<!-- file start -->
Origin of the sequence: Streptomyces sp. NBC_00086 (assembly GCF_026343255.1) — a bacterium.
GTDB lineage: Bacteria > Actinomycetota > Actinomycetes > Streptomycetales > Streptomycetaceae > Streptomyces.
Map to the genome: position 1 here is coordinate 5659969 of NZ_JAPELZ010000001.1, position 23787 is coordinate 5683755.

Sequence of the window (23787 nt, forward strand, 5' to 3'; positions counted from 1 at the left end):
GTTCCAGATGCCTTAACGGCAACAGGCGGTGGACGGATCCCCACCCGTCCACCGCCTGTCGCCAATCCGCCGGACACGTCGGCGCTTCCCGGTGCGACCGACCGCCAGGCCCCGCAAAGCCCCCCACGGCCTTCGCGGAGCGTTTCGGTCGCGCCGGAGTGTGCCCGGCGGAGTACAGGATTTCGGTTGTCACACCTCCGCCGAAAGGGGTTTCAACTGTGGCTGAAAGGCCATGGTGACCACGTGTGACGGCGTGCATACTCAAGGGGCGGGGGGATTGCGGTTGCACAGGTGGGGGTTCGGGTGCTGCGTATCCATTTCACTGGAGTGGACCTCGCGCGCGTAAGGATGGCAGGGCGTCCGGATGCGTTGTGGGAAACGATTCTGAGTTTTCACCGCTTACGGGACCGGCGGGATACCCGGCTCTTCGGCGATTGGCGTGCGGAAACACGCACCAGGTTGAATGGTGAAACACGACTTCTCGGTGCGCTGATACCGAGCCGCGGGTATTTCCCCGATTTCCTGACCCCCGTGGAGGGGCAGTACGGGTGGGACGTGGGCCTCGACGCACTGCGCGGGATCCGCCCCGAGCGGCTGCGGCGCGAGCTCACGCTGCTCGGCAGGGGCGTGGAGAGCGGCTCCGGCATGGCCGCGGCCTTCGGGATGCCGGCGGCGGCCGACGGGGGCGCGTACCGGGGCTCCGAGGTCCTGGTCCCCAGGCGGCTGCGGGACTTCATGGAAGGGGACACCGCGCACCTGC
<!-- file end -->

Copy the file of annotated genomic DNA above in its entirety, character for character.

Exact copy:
Origin of the sequence: Streptomyces sp. NBC_00086 (assembly GCF_026343255.1) — a bacterium.
GTDB lineage: Bacteria > Actinomycetota > Actinomycetes > Streptomycetales > Streptomycetaceae > Streptomyces.
Map to the genome: position 1 here is coordinate 5659969 of NZ_JAPELZ010000001.1, position 23787 is coordinate 5683755.

Sequence of the window (23787 nt, forward strand, 5' to 3'; positions counted from 1 at the left end):
GTTCCAGATGCCTTAACGGCAACAGGCGGTGGACGGATCCCCACCCGTCCACCGCCTGTCGCCAATCCGCCGGACACGTCGGCGCTTCCCGGTGCGACCGACCGCCAGGCCCCGCAAAGCCCCCCACGGCCTTCGCGGAGCGTTTCGGTCGCGCCGGAGTGTGCCCGGCGGAGTACAGGATTTCGGTTGTCACACCTCCGCCGAAAGGGGTTTCAACTGTGGCTGAAAGGCCATGGTGACCACGTGTGACGGCGTGCATACTCAAGGGGCGGGGGGATTGCGGTTGCACAGGTGGGGGTTCGGGTGCTGCGTATCCATTTCACTGGAGTGGACCTCGCGCGCGTAAGGATGGCAGGGCGTCCGGATGCGTTGTGGGAAACGATTCTGAGTTTTCACCGCTTACGGGACCGGCGGGATACCCGGCTCTTCGGCGATTGGCGTGCGGAAACACGCACCAGGTTGAATGGTGAAACACGACTTCTCGGTGCGCTGATACCGAGCCGCGGGTATTTCCCCGATTTCCTGACCCCCGTGGAGGGGCAGTACGGGTGGGACGTGGGCCTCGACGCACTGCGCGGGATCCGCCCCGAGCGGCTGCGGCGCGAGCTCACGCTGCTCGGCAGGGGCGTGGAGAGCGGCTCCGGCATGGCCGCGGCCTTCGGGATGCCGGCGGCGGCCGACGGGGGCGCGTACCGGGGCTCCGAGGTCCTGGTCCCCAGGCGGCTGCGGGACTTCATGGAAGGGGACACCGCGCACCTGC